17. Beauty John! A proper good find my friend. I hope that you are healing well after your health ordeal. It's lovely to know that you are 'up and getting about', a wee bit. Long may it continue. Best regards.
  18. 3 tone mode about 3 to 4 inches down. Silver usually looks a bit better - but the soil here is pretty nasty. Pretty sure it got burned by fertilizer.
  19. A bucket full of gold dollars on a hilltop in the California Gold Country.
  20. Thanks. Perhaps so--I do Roeding a lot.
  21. Neat find for sure. I have not seen one of those before. Agree the soil is bonkers tough on coins (and just plain tough to dig) here in Fresno. I plan on heading to Roeding or Fink White on Tuesday and Wednesday both...perhaps we will run into each other.
  22. 1912 bronze Philippines under United States One Centavo bronze coin. The soil here in Fresno, California is very tough on everything but the silver. I cleaned it up as best I could, but pretty good for having been in the ground maybe 100 years. A big welcome surprise after mostly clads, the occasional wheatbacks and the rare Mercury dime or buffalo nickel in the park I usually dig in.
  23. Nice way to do some plotting .. do you also draw the locations you find and keep the record so to be able to return to the same found pathway?... where I live the history goes back to 1792, but a real population didn't start for another 20 years .. the best map of the early days is a 1857 insurance map, which shows a well inhabited western NY .. any earlier maps that I've been able to find are crudely drawn and some of those were proposed layouts ( which changed before being put into action) both of which are impossible to discern from each other .. the actual pathways are fairly easy to locate here...one would walk the narrow valley not up and over the dark forested hills....the locations of these pathways are now mostly a roadway or highway... so if you were to be searching for a piece dropped by one of the Jesuits traveling through here before the expansion...you would be searching for probable camping locations .. most of the Jesuits who traveled through this area met with a terrible and torturous end but they may have been carrying some metal trinkets as piece offerings...even the trappers and fur traders steered away from this place ..it was the wilderness and even the natives of that time only ventured here for hunting and fishing or fighting with each other...there were small camp sites located here that had a fairly constant native population .. but the villages were still north and west of here and into the flatlands .. the advancing "civilization" was only possible due to the many rivers around .. very shallow at the time but travel was made possible by damming .. it must have been a site to the natives of the area to see a large boat coming up a river that was hardly accessible by canoe. .. so the history searchable by metal detecting where I live really starts at 1800 and those who lived here during that time surely weren't using coins for anything .. it would be another 30-40 years before there was any sort of standard of commerce. .. also during that period there was what is called the "free rent" years ..where many who bought a plot of land and built there home could not pay their loaned monies .. so they didn't .. coins would have been scarce then. With that, and as an afterthought, the photos of the area from the turn of the 20th century (1880-1910), all show that there were no trees around, all logged off to a clear cut .. so during this period of time, how would I walk from one town to another? .. probably by the shortest distance or line of sight. .. with that I've been playing a connect the dots and looking for features that would allow for a good place to rest after, say, climbing a hill or shelter from the rain, etc. .. yes, horse and buggy still needed to be drawn along the major pathways but simple travel, which would have been done on foot, would be different. There would be no need to go miles out of your way just to follow a roadway to get to a place just over the hill. There would be some places where cliffs and gullies and the like would need to be avoided, but other than that, straight as an arrow. I keep thinking of a mother sending her son (a few miles away) to town for a few small items. There were native Americans who made things out of metal .. both the Maya and Inca made things out of gold and silver .. I'm not sure how far they traveled into the present US, but surely they did some stuff in the south west .. they must have made a lot of it also, as it caused the Spaniards to search that whole area hoping to find the treasure (the city of gold) for the King and a lot of it was found. .. melted down and made into reales and escudos .. but any native items made from gold or silver wouldn't come in coin form .. more so trinkets, masks, and the like. ..this history began nearly 100 years before the history that is in the eastern part of the country, except for in a few small locations here .. but at last, I'm 2500 miles NE of any chance to search for that kind of history on a practical and daily basis, other than in books. I'm getting lost in my own thoughts.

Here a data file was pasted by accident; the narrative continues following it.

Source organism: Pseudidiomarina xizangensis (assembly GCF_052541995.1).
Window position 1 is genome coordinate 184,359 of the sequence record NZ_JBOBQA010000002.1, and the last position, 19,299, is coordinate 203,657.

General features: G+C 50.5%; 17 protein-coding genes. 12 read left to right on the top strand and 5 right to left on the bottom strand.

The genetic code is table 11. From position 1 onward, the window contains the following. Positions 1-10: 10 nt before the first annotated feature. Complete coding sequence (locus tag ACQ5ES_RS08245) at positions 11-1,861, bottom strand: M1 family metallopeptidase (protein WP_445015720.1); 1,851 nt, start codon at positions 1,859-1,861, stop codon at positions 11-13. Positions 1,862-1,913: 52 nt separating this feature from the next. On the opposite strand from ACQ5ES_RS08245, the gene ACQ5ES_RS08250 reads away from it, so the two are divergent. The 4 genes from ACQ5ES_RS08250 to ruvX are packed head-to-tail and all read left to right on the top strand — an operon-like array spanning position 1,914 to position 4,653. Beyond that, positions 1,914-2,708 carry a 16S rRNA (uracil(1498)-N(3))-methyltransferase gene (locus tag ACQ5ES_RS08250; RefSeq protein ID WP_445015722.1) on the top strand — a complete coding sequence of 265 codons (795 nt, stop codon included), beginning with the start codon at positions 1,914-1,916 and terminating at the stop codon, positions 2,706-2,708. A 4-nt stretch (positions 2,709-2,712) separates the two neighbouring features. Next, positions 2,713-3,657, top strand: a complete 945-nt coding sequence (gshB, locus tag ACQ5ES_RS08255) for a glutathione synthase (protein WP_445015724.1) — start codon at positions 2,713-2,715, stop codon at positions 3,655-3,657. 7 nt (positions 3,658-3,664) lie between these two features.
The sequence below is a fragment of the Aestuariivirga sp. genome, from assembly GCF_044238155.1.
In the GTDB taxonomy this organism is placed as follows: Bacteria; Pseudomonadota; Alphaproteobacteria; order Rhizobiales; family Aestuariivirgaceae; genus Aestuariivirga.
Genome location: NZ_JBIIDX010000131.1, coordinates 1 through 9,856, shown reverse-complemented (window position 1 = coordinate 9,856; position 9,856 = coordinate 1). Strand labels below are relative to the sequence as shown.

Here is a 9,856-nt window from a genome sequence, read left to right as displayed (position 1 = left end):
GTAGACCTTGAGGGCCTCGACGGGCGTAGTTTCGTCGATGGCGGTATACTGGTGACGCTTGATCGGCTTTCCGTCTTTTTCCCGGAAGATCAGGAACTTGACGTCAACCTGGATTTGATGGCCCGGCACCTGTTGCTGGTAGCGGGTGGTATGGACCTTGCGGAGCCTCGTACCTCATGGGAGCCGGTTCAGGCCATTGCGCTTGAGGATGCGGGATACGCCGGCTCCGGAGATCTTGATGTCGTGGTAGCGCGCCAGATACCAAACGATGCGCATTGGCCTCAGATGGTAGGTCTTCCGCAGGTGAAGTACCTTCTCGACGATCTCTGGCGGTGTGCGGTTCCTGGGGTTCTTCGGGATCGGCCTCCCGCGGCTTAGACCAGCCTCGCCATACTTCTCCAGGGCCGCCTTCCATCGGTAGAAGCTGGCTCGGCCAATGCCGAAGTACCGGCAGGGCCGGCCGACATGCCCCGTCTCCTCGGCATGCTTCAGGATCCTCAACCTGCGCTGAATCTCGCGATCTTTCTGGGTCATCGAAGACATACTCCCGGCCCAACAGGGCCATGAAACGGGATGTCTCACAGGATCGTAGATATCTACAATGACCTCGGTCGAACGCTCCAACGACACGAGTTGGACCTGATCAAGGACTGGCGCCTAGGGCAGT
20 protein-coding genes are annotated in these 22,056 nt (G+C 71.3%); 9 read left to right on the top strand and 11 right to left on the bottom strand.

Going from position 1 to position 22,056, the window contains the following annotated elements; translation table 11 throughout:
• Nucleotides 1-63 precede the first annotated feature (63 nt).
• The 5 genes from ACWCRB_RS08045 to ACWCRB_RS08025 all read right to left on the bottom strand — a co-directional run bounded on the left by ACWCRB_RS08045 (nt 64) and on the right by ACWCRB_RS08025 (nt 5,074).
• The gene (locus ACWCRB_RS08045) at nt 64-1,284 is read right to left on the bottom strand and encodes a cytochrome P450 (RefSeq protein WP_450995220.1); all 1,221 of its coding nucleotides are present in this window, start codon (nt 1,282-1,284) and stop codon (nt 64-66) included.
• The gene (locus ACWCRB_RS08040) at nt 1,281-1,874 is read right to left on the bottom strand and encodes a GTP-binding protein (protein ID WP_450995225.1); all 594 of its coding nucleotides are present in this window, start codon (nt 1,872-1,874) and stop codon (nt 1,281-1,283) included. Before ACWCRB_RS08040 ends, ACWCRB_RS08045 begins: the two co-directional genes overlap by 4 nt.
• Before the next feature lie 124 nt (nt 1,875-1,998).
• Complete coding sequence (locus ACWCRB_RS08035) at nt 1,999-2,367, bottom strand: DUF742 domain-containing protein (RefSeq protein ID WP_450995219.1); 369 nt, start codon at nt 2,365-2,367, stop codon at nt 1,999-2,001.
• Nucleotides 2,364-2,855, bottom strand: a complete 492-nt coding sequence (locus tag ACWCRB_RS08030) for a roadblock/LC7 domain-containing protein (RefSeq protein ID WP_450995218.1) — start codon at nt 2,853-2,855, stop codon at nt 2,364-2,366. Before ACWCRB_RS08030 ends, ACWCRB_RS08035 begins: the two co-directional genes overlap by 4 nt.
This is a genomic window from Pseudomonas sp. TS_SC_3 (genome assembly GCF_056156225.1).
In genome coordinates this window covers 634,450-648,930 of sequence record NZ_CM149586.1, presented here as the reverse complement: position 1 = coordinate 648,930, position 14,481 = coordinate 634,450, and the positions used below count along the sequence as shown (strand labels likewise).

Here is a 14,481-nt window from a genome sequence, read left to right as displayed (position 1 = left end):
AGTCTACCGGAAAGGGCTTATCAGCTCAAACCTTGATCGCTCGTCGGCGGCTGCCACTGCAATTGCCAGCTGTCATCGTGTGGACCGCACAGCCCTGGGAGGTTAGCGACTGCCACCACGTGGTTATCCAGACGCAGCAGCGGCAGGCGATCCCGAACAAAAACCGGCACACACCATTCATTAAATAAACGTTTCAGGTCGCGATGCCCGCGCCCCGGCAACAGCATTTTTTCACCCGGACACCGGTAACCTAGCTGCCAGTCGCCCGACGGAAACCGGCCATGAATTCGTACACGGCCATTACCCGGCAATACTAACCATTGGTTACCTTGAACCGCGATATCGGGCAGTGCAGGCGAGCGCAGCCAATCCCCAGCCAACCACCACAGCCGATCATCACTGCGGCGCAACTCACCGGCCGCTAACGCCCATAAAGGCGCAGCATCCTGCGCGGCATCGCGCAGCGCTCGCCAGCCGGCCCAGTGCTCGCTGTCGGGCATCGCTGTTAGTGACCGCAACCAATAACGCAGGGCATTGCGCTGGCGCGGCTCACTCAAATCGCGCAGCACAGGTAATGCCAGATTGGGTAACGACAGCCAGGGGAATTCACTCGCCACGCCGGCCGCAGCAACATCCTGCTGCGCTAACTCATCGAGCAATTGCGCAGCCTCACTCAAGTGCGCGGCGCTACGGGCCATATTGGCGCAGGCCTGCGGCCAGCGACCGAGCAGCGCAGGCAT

24. I like the idea for when there might be hidden path like that. Stumbling upon an old Roman foot path would sure be nice. Oh how I wish the Native Americans over here used more metal in their workings - or had a proper coin of some sort. It would also be useful if you had a helper of some sort. They could go behind you and dig all the flags. Might be neat for the younger generation to get them interested.